Let's consider the following test.

public void MyTest()
     // Arrange Code
     var sut = new SystemWeTest();

     // Act Code
     var response = sut.Request();

     // Assert

I have argued with a few colleagues that it's pointless to assert that 'response' is not null if you are going to then assert on some of its internals. Of course, if the only thing that you are interested is checking that the object is not null, nothing more, then it's fine.

My thinking is that each following assert statements are in fact implicit assertions that 'response' is not null. If it is null then it would throw a null reference exception and making the test fail as expected.

The only benefit I see from doing this is a somewhat clearer message on why the test failed. You'd get your test framework specific exception that's thrown by the 'NotBeBull' assertion instead of the generic 'nullReferenceException'. I don't feel this is useful as you are getting the same information anyway.

Am I missing something here? Does checking for null have any benefits in the example provided?

  • 36
    "I have argued with a few colleagues that it's pointless to assert that 'response' is not null if you are going to then assert on some of it's internals." - While a clear error message is important, saves time, and while an explicit assert clearly communicates the specification, ultimately, spending time on debating this is bike-shedding. Commented Feb 23, 2023 at 18:31
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    The test verifies the contract is met. If non-nullability is part of the contract then that specifically should be tested. Commented Feb 23, 2023 at 21:46
  • 4
    You can write a custom response code matcher which checks all three: the response is not null, the error is empty, and the response code matches. Then everybody's happy and response tests are consistent.
    – Schwern
    Commented Feb 24, 2023 at 1:50
  • 3
    For future maintainers of this code who do not know what you know now it is important to know how to fix the test if a return value suddenly is null. Explicitly asserting means that the test handles this case correctly. Not asserting means that the test might be incomplete. Commented Feb 24, 2023 at 7:14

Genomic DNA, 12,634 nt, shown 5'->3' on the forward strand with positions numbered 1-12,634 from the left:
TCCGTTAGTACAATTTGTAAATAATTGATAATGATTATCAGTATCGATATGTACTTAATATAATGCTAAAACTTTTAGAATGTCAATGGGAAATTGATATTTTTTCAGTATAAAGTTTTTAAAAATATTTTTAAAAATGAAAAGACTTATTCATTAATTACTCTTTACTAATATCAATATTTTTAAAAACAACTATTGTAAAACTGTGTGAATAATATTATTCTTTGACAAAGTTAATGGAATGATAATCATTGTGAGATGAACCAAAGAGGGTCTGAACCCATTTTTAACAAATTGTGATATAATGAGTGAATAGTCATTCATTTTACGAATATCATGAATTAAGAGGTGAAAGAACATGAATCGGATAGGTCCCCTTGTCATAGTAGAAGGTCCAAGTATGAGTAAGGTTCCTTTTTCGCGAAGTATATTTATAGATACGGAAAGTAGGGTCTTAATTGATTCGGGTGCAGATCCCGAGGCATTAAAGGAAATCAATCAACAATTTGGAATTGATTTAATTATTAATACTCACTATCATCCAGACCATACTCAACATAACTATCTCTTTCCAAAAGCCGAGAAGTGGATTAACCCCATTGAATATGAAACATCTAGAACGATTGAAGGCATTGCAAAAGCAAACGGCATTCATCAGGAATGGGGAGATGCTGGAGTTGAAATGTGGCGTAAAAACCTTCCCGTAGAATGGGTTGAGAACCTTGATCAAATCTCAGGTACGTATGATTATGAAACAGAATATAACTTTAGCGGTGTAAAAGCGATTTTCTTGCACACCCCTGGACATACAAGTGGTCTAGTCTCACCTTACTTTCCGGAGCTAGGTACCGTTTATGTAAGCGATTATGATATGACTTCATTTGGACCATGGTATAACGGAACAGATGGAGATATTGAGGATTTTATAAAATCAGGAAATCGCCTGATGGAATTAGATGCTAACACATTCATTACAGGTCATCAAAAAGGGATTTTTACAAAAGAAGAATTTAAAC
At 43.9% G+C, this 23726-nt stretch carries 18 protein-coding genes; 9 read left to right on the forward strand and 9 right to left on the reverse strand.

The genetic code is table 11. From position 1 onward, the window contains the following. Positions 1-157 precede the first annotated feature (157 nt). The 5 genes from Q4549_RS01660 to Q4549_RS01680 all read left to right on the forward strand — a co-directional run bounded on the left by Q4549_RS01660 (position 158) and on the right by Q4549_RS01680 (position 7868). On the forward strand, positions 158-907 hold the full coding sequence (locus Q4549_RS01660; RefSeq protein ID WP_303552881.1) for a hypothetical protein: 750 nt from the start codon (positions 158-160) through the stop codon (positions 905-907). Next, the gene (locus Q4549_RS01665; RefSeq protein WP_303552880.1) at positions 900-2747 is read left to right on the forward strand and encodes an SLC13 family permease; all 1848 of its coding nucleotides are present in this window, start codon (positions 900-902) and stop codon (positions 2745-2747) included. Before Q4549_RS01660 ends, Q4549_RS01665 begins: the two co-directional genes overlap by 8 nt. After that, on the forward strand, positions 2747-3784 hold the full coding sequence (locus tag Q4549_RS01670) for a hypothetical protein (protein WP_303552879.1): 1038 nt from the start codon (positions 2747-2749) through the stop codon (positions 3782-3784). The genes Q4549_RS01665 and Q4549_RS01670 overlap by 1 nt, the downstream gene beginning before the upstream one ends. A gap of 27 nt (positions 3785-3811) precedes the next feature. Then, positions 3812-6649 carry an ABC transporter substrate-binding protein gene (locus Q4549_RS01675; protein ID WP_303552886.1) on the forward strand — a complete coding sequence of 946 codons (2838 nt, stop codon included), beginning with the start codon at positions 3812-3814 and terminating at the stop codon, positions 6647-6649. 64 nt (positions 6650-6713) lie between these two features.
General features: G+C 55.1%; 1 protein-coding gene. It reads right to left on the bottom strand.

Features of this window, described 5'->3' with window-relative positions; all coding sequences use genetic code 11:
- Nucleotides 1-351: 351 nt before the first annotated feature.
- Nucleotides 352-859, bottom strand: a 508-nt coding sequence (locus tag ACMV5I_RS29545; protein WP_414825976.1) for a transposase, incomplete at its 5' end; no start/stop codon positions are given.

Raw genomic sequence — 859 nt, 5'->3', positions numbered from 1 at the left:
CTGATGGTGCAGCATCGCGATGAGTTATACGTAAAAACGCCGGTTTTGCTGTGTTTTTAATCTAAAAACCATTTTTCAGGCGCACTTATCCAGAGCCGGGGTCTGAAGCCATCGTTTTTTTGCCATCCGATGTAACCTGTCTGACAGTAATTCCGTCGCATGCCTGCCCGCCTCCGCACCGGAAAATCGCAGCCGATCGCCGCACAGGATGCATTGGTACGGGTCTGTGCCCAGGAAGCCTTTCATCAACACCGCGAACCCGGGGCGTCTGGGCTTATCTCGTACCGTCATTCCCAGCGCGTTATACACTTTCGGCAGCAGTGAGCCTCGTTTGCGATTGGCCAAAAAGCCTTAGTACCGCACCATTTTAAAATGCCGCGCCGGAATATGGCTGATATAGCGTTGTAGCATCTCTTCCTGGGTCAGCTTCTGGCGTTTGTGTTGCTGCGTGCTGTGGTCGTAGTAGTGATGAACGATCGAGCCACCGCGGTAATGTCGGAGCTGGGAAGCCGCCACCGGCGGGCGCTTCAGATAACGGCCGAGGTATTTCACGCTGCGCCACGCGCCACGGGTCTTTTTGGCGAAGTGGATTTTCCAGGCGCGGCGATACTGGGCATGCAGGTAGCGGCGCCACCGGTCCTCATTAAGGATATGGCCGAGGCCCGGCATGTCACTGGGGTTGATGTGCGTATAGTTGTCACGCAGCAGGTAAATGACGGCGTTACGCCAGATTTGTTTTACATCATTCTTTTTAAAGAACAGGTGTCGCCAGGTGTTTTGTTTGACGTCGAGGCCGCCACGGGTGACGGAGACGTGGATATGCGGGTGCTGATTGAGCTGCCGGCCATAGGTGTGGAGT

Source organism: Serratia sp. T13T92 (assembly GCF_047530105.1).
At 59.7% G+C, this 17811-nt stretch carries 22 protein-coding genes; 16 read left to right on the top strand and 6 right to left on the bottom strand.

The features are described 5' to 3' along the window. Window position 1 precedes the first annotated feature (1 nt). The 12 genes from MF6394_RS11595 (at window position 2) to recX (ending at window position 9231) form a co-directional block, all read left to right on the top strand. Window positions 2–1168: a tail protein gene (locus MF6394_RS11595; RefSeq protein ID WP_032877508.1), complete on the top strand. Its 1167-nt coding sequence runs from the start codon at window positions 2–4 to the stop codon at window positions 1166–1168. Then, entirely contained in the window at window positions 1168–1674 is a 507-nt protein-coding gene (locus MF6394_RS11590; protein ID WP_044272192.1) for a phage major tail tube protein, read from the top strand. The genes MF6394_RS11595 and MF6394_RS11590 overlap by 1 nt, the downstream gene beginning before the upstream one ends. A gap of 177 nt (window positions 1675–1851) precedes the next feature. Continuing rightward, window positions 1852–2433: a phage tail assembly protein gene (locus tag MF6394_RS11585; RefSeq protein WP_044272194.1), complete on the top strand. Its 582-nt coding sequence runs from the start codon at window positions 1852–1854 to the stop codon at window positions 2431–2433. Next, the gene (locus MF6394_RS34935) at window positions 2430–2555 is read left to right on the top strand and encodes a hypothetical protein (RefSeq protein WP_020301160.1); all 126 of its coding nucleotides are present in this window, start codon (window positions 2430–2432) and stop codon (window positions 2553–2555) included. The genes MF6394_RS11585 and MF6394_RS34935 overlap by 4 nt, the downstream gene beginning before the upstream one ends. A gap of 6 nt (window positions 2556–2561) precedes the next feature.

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    Everyone else has listed the many upsides to having the null check, but what about the downsides? Well... there's an extra line of code. I think that's it.
    – Alex Jones
    Commented Feb 24, 2023 at 15:30

8 Answers 8


I’m going to agree with everyone else, but with a slightly different focus: unit tests are a way to assert your understanding of how the code under test is supposed to behave and what some data is supposed to look like afterwards and convey that same understanding to someone that just reads the test.

In a language like JavaScript, you might assert that the result of a function call is an int or a string, in another language the compiler might take care of that for you by refusing to compile.

You are dealing with C#, if you don’t have nullable enabled AND it is your understanding that a particular value should not be null, then you should ABSOLUTELY have a test that verifies that that value is not null. Regardless of it coincidentally being tested by some other test. Now, whether that test should be included in a larger test or separately in its own isolated test, is a more difficult question. The more complex a test is, the harder it is to understand, but testing for null doesn’t make it that much more complex.

And then of course there is the question of what to do when nullable is enabled. Your understanding is that the value shouldn’t be null and the compiler only semi-enforces that. What to do?

Asserting that it’s not supposed to be null in that case doesn’t add to the hypothetical readers understanding, the language itself conveys that information. Include a specific test for null only if it’s been an actual problem and you are testing for regression and include that fact in the comments.

  • 1
    I came to realise that this question probably does not have a definite answer as the context ( the team, the language, the expectations,..) can vary a lot. For now I will select this answer. Those are some of the reasons for my choice : It takes into account the context of different language ( weak typing vs strong typing ) and the implications it brings.It also raises the fact that C# can enable nullable and this changes the expectations of the users ( and the fact that it's semi-enforced by compiler )
    – BAmadeusJ
    Commented Feb 27, 2023 at 15:10

Does checking for null has any benefits in the example provided ?

The only benefit I see from doing this is a somewhat clearer message on why the test failed.

You have successfully answered your own question. Clear error messages on test failures are very useful.

  • 22
    @BAmadeusJ, how would you tell if the nullPointerReference was coming from an assert in your test, or a bug in your SUT? Commented Feb 23, 2023 at 10:25
  • 3
    The stacktrace would tell me which line caused the issue and from there it's trivial to understand what hapenned.
    – BAmadeusJ
    Commented Feb 23, 2023 at 10:35
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    @BAmadeusJ Which would require you to log, see, and interpret the stacktrace. Which may be anything but trivial. "You are getting the same information either way", as you stated, but how that information is presented can be just as important. Information is only information when you can parse (grok, grep, ...) it, otherwise it's just meaningless data.
    – Duroth
    Commented Feb 23, 2023 at 13:15